Banks & Financial Advisors Planning for $30 Trillion Challenge
Get ready to welcome the largest international wealth transfer in history.
We’re soon going to see the largest intergenerational wealth transfer in history and most financial advisors aren’t ready. Their top priority, if they want to attract the next generation, needs to be figuring out ways to connect with millennials who are digital natives.
Over the next 40 years, $30 trillion of wealth will move from baby boomers to their heirs, and two-thirds of children will ditch their parents' advisors after collecting their inheritances. That means banks and asset managers need to consider how they can ensure a seamless intergenerational wealth transfer where they hold on to these new clients.
Gauthier Vincent, head of Deloitte's U.S. wealth management practice told CNBC, “Studies regularly show that when wealth passes to another generation, in the majority of cases, the heirs change financial advisors. The relationship between assets, asset owners and financial advisors is unraveling before our eyes.” However, amid the disruption, some firms will emerge as winners with new clientele.
A report by Roubini ThoughtLab, Wealth and Asset Management 2022: The Path to Digital Leadership, says, “With the industry facing high-velocity change, investment providers must act now to embrace digital innovation. Firms that have already reached an advanced digital stage report an 8.6% increase in revenue, an 11.3% rise in productivity, and a 6.3% improvement in market share. Those that move too slowly stand to lose $79 million per billion dollars of revenue a year — and risk falling out of the race altogether.”
The companies that want to grow will have to change how they operate, because millennials behave differently from their parents. For example, in the next five years, more millennials than boomers (by a ratio of 59% to 46%) will use an alternative investment firm and 53% of millennials intend to use a fintech to manage their wealth compared to just 23% of boomers.
Roubini ThoughtLab says that appealing to millennials will require firms to embrace cloud-based technologies, and expand their business relationships with fintech startups. They should also partner with third-parties to improve their services and to build a digital ecosystem of services surrounding the financial advice they now offer to clients. Additionally, it’s crucial that cybersecurity around customer data is airtight, the report notes.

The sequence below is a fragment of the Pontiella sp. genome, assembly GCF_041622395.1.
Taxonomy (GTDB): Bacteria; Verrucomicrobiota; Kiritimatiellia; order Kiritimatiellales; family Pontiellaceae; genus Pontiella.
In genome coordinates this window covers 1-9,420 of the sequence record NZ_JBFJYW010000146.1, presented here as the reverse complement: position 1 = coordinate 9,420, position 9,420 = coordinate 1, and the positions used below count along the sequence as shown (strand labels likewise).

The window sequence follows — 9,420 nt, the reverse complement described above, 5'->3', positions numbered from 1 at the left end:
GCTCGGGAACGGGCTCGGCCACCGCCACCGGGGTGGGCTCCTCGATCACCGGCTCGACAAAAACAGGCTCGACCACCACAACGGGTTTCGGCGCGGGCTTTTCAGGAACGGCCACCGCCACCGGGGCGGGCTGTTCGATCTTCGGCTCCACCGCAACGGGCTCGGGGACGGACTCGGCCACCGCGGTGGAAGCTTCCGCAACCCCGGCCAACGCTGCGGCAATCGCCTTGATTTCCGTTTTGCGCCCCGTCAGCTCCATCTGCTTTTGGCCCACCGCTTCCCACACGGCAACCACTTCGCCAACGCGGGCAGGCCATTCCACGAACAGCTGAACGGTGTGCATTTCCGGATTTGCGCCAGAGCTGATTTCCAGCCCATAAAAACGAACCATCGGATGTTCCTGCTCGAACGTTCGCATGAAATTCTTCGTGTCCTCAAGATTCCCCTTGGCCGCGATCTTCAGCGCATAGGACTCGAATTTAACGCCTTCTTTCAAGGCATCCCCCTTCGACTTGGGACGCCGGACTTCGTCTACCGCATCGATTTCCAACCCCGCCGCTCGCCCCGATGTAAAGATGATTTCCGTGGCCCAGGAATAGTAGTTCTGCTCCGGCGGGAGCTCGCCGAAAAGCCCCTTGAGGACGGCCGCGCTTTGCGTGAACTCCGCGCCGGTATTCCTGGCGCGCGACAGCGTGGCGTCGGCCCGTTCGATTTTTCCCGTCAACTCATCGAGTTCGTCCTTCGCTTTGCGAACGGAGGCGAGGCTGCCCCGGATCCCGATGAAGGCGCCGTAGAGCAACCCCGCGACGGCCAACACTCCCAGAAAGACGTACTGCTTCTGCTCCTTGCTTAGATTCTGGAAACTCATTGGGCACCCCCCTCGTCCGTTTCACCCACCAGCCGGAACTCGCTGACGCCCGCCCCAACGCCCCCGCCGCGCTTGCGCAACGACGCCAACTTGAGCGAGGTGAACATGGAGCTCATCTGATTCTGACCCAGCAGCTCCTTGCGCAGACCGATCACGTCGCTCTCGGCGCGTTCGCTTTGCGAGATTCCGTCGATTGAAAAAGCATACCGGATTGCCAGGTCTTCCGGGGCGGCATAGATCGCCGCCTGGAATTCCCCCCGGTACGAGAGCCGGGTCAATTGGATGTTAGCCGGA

Experts say advisors who want to connect with the next generation should do so sooner rather than later. One way to appeal to millennials is by offering ancillary services that use the latest digital capabilities to solve problems they might not even be aware of. For example, more than $60 billion of assets are unclaimed or misplaced in the United States and Canada — one person out of every 10 in the United States owns unclaimed funds. A great deal of that wealth may be lost because vital documents are stored, and misplaced, in an overstuffed filing cabinet. Keeping track of those financial assets by offering clients access to a secure, cloud-based digital storage vault is one service that could help.
That repository could also safeguard legacy documents that set out family goals, dreams, visions and a mission statement. State Street Advisors says financial firms should encourage clients to consider how they want to demonstrate to each other, and future generations, their goals and intentions for their wealth. In its report Roadmap for a New Landscape: Managing the Transition of Wealth Across Generations, the asset manager says documents could include, “a personal letter to each family member reflecting on why specific properties or charities have special meaning; an evergreen document outlining ‘dreams,’ ‘visions,’ and ‘goals’ for the older generation’s legacy; or a more traditional ‘mission statement’ developed after a family meeting.”